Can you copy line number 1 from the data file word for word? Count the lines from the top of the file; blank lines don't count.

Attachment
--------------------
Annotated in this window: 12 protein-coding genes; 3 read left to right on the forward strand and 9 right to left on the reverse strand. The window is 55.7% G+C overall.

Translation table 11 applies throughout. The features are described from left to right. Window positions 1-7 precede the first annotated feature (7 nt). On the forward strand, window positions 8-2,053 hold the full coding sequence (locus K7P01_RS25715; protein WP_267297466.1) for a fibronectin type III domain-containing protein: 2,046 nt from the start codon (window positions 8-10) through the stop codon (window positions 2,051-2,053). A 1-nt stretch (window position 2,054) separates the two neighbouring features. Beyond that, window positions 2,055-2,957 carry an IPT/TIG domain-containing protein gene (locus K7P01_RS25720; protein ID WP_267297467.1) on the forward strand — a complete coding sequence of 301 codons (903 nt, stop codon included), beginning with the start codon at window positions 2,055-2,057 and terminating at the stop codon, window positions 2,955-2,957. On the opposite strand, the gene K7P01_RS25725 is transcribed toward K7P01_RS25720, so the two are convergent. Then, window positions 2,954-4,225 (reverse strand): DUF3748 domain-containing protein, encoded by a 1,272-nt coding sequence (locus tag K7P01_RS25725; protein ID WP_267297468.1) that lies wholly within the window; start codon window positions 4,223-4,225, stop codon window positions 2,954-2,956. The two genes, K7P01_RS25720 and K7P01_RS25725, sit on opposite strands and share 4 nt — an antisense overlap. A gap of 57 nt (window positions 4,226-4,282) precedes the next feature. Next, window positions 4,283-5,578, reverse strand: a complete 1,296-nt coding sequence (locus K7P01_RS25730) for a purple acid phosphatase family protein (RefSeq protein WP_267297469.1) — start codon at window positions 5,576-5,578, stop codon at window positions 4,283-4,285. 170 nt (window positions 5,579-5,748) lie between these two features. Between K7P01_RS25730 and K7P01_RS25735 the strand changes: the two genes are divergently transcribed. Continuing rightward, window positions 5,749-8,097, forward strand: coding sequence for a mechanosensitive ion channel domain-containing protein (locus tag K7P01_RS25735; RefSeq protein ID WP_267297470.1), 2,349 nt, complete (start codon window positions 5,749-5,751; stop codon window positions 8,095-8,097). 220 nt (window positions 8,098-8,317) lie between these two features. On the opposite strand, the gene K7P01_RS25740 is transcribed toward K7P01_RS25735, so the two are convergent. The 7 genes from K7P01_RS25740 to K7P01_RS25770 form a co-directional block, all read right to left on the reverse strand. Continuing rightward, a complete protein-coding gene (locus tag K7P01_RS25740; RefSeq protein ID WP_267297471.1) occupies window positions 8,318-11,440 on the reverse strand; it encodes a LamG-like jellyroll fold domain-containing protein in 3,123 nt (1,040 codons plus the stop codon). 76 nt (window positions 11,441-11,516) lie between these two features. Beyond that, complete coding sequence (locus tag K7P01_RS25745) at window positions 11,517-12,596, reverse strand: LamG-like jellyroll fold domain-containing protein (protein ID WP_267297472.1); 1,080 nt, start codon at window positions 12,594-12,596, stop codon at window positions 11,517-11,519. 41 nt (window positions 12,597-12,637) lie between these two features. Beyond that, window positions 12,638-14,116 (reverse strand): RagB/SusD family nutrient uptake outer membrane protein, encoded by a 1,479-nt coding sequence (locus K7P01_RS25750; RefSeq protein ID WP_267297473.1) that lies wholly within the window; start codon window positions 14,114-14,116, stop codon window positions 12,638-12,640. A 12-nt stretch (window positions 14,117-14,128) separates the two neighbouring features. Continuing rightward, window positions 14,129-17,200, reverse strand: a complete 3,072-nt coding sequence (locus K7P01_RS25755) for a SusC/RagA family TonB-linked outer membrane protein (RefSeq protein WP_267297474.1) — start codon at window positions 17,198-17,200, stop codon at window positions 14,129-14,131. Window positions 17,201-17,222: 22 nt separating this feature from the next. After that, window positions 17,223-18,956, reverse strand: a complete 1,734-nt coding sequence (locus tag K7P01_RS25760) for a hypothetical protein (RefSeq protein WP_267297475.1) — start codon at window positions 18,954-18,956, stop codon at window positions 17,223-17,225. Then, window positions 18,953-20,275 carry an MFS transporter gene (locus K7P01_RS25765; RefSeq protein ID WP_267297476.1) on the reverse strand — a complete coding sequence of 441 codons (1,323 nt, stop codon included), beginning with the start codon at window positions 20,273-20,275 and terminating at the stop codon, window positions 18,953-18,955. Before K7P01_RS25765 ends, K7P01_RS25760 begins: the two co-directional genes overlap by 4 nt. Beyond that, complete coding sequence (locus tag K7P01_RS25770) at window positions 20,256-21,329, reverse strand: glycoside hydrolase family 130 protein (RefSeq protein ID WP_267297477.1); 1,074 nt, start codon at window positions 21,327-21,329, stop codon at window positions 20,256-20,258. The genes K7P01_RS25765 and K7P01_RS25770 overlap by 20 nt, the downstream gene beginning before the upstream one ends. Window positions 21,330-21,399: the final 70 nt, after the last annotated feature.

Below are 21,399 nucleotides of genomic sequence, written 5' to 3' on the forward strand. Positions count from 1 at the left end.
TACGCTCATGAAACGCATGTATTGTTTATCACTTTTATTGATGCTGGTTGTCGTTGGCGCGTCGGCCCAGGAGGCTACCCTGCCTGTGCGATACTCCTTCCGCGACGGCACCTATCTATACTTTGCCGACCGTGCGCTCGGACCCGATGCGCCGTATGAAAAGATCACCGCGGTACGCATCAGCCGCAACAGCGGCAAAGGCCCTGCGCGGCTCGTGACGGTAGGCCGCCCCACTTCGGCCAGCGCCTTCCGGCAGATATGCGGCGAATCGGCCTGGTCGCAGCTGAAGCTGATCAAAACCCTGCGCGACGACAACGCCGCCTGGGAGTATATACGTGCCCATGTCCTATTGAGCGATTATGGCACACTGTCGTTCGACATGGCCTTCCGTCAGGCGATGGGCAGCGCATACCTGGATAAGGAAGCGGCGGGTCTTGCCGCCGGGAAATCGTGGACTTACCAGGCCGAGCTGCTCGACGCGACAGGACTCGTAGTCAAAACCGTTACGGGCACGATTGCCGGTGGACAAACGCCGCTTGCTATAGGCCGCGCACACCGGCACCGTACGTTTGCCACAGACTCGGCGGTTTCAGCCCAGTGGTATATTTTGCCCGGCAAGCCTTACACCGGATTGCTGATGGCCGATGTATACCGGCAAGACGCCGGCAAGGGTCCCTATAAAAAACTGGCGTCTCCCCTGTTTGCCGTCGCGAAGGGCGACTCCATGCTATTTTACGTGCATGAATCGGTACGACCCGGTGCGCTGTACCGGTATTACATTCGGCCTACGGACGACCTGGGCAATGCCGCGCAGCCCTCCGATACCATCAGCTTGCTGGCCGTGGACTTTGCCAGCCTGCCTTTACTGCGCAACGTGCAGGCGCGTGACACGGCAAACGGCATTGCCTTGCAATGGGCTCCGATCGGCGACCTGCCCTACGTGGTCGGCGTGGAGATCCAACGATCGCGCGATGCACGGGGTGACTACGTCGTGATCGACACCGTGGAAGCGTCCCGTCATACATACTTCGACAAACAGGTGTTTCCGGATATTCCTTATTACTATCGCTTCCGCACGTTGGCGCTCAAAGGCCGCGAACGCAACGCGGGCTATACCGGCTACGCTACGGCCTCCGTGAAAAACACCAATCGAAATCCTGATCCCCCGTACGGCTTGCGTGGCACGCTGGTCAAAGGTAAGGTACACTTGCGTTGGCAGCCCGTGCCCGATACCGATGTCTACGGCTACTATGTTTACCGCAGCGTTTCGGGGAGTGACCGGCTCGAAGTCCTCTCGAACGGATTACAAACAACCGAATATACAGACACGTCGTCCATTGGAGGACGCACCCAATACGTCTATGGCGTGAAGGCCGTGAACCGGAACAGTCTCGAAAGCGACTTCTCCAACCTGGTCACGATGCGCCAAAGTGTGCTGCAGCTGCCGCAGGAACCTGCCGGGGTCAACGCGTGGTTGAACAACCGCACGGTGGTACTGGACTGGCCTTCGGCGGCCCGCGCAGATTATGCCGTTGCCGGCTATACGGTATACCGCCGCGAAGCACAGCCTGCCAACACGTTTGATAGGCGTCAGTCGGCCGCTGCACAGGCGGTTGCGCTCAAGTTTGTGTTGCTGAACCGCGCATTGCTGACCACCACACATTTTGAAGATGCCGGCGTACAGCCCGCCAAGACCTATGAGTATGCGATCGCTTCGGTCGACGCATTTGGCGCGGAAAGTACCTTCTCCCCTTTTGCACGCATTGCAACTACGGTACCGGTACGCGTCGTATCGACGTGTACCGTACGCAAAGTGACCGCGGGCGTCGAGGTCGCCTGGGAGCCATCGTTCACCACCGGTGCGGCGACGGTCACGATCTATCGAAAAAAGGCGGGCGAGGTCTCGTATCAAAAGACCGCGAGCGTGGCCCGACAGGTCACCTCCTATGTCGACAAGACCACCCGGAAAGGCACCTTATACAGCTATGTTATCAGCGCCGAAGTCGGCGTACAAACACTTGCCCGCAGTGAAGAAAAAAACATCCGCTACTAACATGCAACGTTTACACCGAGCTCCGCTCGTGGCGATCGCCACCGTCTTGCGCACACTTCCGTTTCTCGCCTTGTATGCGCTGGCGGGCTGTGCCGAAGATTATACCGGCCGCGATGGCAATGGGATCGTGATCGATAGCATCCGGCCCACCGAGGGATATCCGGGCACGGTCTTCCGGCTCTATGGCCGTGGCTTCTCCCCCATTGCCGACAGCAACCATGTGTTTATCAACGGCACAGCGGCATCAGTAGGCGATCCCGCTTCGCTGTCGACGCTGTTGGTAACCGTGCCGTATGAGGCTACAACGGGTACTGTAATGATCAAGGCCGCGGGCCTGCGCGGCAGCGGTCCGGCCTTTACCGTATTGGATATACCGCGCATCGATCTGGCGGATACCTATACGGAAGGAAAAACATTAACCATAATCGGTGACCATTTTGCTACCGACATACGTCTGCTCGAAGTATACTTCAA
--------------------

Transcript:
Annotated in this window: 12 protein-coding genes; 3 read left to right on the forward strand and 9 right to left on the reverse strand. The window is 55.7% G+C overall.